DKT Brazil is now expanding the limits of its social enterprise to the Chinese market, selling Prudence to the Chinese consumer through DKT Beijing. They are going to use the same exact packaging, in Portuguese, with a sticker in Chinese affixed to the back.

“With Prudence, DKT Brazil has put years of effort into brand development that embraces everything from innovative products to design-driven packaging and creative advertising,” said DKT Beijing Country Director Neil Schmid. “This type of potential shared-brand value might easily be overlooked but, in fact, it’s quite substantial. Thus, DKT Beijing has a unique opportunity promoting Prudence in China.”

Thus, inside and outside of Brazil, Marun believes DKT Brazil can serve as a useful model of social enterprise for other organizations.

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Healthy Means is an online conversation hosted by Devex in partnership with Concern Worldwide, Gavi, GlaxoSmithKline, International Federation of Pharmaceutical Manufacturers & Associations, International Federation of Red Cross and Red Crescent Societies, Johnson & Johnson and the United Nations Population Fund to showcase new ideas and ways we can work together to expand health care and live better lives.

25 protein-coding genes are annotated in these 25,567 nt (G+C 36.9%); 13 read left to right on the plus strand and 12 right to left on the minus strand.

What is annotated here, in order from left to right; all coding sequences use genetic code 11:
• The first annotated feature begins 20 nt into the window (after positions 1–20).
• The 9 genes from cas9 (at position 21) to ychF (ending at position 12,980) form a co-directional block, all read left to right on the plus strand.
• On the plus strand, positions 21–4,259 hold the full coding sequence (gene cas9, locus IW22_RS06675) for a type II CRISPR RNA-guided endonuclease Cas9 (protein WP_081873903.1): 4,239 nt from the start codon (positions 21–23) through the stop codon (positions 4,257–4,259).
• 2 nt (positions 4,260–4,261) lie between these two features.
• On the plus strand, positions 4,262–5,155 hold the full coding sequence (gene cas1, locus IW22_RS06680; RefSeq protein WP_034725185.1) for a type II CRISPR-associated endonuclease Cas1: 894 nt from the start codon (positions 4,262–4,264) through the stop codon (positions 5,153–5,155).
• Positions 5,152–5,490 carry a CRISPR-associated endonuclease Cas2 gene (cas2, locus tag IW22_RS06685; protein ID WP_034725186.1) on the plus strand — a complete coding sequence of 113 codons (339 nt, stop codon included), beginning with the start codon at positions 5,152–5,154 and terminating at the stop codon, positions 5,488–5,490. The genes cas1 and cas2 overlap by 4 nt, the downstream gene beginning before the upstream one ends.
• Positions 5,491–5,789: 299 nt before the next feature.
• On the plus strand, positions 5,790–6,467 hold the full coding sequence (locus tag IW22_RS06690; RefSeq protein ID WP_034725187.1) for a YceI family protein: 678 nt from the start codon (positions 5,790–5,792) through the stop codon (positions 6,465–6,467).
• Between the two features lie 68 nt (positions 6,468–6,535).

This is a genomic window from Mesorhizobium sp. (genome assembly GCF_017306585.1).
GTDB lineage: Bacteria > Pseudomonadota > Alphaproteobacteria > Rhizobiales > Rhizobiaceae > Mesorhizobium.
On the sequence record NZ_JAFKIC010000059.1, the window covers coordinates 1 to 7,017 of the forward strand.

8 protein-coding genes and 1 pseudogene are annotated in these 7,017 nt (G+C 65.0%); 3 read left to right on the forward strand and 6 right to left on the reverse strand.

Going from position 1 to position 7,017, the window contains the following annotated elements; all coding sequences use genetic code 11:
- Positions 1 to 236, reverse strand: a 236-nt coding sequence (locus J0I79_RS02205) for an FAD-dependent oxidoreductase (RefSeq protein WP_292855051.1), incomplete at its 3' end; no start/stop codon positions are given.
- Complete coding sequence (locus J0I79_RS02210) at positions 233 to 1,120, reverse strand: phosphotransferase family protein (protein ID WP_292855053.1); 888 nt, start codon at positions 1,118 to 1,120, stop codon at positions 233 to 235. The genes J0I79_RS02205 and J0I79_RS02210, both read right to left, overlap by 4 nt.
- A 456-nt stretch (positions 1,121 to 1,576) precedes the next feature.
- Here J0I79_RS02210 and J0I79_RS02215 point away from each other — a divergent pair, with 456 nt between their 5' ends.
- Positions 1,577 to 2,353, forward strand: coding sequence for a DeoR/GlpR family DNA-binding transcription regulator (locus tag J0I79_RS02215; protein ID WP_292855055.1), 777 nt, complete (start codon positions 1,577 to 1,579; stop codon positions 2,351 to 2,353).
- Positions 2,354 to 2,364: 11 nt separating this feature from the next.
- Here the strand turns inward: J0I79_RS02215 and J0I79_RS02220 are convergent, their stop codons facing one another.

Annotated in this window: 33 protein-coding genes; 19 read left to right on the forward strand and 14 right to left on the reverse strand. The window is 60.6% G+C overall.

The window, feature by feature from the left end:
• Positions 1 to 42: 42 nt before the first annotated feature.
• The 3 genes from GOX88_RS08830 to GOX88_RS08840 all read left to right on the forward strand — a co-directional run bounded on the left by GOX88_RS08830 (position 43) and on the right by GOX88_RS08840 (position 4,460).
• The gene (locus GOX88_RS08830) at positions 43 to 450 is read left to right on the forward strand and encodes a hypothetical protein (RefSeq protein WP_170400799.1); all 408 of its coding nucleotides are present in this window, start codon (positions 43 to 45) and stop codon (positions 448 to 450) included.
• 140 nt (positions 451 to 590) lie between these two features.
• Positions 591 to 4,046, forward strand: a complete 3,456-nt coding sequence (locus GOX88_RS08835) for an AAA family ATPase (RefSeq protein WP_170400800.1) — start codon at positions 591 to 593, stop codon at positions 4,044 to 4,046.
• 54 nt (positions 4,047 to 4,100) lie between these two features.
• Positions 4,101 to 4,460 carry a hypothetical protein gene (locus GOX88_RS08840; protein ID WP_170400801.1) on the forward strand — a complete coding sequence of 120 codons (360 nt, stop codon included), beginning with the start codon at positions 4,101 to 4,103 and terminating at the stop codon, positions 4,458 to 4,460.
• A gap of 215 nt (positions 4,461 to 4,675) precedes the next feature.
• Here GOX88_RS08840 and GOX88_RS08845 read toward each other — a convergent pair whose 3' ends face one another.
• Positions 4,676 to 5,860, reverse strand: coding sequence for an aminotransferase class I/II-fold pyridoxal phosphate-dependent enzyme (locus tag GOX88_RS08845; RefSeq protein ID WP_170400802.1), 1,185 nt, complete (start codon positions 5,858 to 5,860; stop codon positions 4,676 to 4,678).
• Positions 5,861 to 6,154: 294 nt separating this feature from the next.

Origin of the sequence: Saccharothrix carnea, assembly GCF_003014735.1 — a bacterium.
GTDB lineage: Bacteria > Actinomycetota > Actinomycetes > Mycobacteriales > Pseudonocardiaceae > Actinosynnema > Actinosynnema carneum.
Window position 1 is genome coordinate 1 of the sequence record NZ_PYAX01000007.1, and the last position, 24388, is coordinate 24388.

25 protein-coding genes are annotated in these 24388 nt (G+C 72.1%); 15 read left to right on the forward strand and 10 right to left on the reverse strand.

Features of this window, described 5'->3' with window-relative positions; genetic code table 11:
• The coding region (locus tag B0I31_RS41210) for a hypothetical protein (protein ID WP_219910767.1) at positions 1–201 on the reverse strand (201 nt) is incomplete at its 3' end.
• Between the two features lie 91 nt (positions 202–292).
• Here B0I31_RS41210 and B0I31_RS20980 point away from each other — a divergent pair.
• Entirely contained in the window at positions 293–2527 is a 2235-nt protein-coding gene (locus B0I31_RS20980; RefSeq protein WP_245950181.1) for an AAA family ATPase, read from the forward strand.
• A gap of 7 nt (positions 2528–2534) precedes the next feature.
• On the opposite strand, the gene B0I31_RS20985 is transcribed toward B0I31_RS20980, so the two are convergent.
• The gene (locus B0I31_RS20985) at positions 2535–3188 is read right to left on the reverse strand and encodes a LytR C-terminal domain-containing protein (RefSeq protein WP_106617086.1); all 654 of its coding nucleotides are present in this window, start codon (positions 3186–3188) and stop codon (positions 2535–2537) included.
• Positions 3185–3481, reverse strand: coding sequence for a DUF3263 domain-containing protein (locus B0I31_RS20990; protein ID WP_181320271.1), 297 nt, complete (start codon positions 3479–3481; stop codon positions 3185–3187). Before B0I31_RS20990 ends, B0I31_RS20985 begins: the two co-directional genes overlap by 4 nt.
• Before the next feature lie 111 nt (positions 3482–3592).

The views in this opinion piece do not necessarily reflect Devex's editorial views.

About the author

  • David J. Olson

    David J. Olson is a part-time technical advisor for the Palladium Group, advising social marketing projects in Mali and Zambia, and consults on communications with various non-governmental organizations ranging from the American Cancer Society to IntraHealth International and the World Health Organization. He managed social marketing programs for PSI in Zambia, Bangladesh and Paraguay, and headed PSI external communications at its headquarters. Starting his development career as a Peace Corps agricultural education volunteer in Togo, he has more than 30 years of experience in strategic communications, policy and program implementation on five continents and in four languages. Follow him on Twitter @davidjolson and check out his website